Consider your public school experience -- if you had one, and most of us did -- and consider why some people would be happy to do away with public schools for nearly everyone.
Of course, all of our experiences were different. I'm a middle-class white guy who grew up in a small town in Texas when public schools were reasonably, if modestly, funded. Our facilities were suitable and the spirit of my high school was, for the most part, positive and aspirational -- the assumption was that many of us would go to college, and many of us did.
We read a few good books, studied math and history, did a lot of writing, and learned enough to survive or thrive in college and suitably conduct the life of a good American citizen.
Of course, a great deal has changed since the days of my Mayberrian youth. Schools are much more diverse and we ask a lot more of them. By their natures, schools are conservative, which means that they feel obligated to teach traditional bodies of knowledge and skills -- history and reading and writing, for example. Unfortunately, these things are less and less central to ordinary American life. In our culture at large, drugs are more available and sexuality is unbridled. None of this is the fault of public schools, but it makes their jobs much more challenging.
Furthermore, as anti-government rhetoric has surged in recent years, public schools, which are generally supported by local, state and federal money, provide an obvious target.
Because most of what schools produce is essentially invisible and very difficult to measure; because not everything they teach is directly connected to a practical, utilitarian good; because we Americans still harbor a significant and well-documented strain of anti-intellectualism; and because people with enough money to send their kids to private schools often begrudge the taxes that are spent on public education, well, you can see why public schools must sometimes feel as if they have a bull's eye on their backs.
My home state, Texas, is a good example. During the last few years, state support for public schools has dropped by at least $5 billion. Teachers have been laid off and class sizes have been increased. Despite a projected budget surplus of close to $9 billion this year, there's little prospect that funding for public schools will be restored.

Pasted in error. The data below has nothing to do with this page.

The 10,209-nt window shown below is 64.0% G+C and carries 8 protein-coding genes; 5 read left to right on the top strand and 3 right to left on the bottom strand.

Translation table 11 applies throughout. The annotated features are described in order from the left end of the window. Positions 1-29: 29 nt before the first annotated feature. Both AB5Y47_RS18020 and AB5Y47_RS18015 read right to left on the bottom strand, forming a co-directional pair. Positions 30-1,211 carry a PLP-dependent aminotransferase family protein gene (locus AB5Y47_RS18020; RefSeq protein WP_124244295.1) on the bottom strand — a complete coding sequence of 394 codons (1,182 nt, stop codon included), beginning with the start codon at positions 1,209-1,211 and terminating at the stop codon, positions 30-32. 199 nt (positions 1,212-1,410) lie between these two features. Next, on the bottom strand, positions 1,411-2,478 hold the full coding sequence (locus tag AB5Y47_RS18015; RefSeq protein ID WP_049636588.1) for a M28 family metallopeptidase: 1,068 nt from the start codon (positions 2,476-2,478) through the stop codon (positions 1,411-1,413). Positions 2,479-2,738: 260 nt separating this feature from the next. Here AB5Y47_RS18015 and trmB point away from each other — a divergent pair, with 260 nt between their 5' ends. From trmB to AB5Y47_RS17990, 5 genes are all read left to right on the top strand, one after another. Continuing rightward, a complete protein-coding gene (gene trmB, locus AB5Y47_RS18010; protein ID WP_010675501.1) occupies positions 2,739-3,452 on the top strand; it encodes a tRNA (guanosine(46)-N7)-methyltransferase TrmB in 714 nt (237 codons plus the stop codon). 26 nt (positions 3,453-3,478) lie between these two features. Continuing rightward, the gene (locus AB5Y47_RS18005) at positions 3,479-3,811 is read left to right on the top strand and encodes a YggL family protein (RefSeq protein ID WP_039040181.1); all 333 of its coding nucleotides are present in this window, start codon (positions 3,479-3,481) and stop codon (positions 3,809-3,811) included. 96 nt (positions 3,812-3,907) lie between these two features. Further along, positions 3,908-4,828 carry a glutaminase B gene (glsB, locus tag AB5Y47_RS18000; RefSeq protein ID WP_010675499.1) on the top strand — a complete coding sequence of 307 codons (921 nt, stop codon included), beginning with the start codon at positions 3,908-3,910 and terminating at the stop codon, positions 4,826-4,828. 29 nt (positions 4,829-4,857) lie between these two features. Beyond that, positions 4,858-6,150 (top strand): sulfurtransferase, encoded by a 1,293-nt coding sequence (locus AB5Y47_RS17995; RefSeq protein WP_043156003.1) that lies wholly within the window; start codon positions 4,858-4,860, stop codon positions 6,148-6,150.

On the contrary, this month State Sen. Dan Patrick of Houston filed Senate Bill 23, which is titled, "An Act relating to the establishment of the Texas Equal Opportunity Scholarship Program."
Patrick, a well-credentialed conservative, is also sponsoring SB 665, which will establish in statute the right of public school students and staff to say "Merry Christmas" to one another.
But SB 23 is a tad more subtle. Proposals to provide vouchers to the parents of public school students haven't generated enough traction in Texas to become law. For "voucher," therefore, SB 23 substitutes the more benign term, "opportunity scholarship." And rather than providing money for vouchers directly from the public coffers, it relies on donations from private businesses to provide "scholarships" to families making as much as $85,000 per year. In turn, the businesses receive state tax credits.
On its own, SB 23 isn't likely to bring public education in Texas to its knees. But it's a start. And 11 other states already have similar programs, reflecting the concerted effort to strangle public services of all sorts.
Few institutions have done more to promote equality of opportunity and the well-being of our society than public education. We've always known how to produce good public schools, and in our richest neighborhoods we still do so. The challenge is to produce good schools for everyone. But efforts to gradually drain and drown public education often reflect an ill-conceived ideology rather than concern for students, who would be better served by a genuine commitment to good public education.
(John Crisp teaches in the English Department at Del Mar College in Corpus Christi, Texas.)